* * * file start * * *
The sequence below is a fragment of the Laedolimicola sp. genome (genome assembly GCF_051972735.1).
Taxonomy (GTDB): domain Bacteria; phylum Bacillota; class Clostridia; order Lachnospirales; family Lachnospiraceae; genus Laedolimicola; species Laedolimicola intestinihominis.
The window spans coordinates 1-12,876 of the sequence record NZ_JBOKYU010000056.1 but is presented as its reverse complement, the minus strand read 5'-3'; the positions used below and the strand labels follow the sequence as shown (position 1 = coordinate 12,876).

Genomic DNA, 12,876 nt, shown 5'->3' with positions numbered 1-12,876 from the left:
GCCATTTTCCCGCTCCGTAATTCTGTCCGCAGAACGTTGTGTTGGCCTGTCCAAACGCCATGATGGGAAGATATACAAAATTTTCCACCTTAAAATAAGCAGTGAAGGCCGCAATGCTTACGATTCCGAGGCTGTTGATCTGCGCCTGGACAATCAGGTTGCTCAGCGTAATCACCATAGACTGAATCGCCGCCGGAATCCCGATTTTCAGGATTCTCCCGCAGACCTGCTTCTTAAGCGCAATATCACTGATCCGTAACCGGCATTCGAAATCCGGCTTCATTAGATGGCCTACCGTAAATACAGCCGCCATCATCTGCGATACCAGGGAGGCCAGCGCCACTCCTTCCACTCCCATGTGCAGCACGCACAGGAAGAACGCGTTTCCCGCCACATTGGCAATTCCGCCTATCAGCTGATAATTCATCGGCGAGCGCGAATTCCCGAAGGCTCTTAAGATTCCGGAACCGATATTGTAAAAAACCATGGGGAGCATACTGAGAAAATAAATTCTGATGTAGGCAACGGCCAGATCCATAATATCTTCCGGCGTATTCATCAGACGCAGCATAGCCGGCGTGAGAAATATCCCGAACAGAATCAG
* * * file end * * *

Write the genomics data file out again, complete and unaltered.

The sequence below is a fragment of the Laedolimicola sp. genome (genome assembly GCF_051972735.1).
Taxonomy (GTDB): domain Bacteria; phylum Bacillota; class Clostridia; order Lachnospirales; family Lachnospiraceae; genus Laedolimicola; species Laedolimicola intestinihominis.
The window spans coordinates 1-12,876 of the sequence record NZ_JBOKYU010000056.1 but is presented as its reverse complement, the minus strand read 5'-3'; the positions used below and the strand labels follow the sequence as shown (position 1 = coordinate 12,876).

Genomic DNA, 12,876 nt, shown 5'->3' with positions numbered 1-12,876 from the left:
GCCATTTTCCCGCTCCGTAATTCTGTCCGCAGAACGTTGTGTTGGCCTGTCCAAACGCCATGATGGGAAGATATACAAAATTTTCCACCTTAAAATAAGCAGTGAAGGCCGCAATGCTTACGATTCCGAGGCTGTTGATCTGCGCCTGGACAATCAGGTTGCTCAGCGTAATCACCATAGACTGAATCGCCGCCGGAATCCCGATTTTCAGGATTCTCCCGCAGACCTGCTTCTTAAGCGCAATATCACTGATCCGTAACCGGCATTCGAAATCCGGCTTCATTAGATGGCCTACCGTAAATACAGCCGCCATCATCTGCGATACCAGGGAGGCCAGCGCCACTCCTTCCACTCCCATGTGCAGCACGCACAGGAAGAACGCGTTTCCCGCCACATTGGCAATTCCGCCTATCAGCTGATAATTCATCGGCGAGCGCGAATTCCCGAAGGCTCTTAAGATTCCGGAACCGATATTGTAAAAAACCATGGGGAGCATACTGAGAAAATAAATTCTGATGTAGGCAACGGCCAGATCCATAATATCTTCCGGCGTATTCATCAGACGCAGCATAGCCGGCGTGAGAAATATCCCGAACAGAATCAG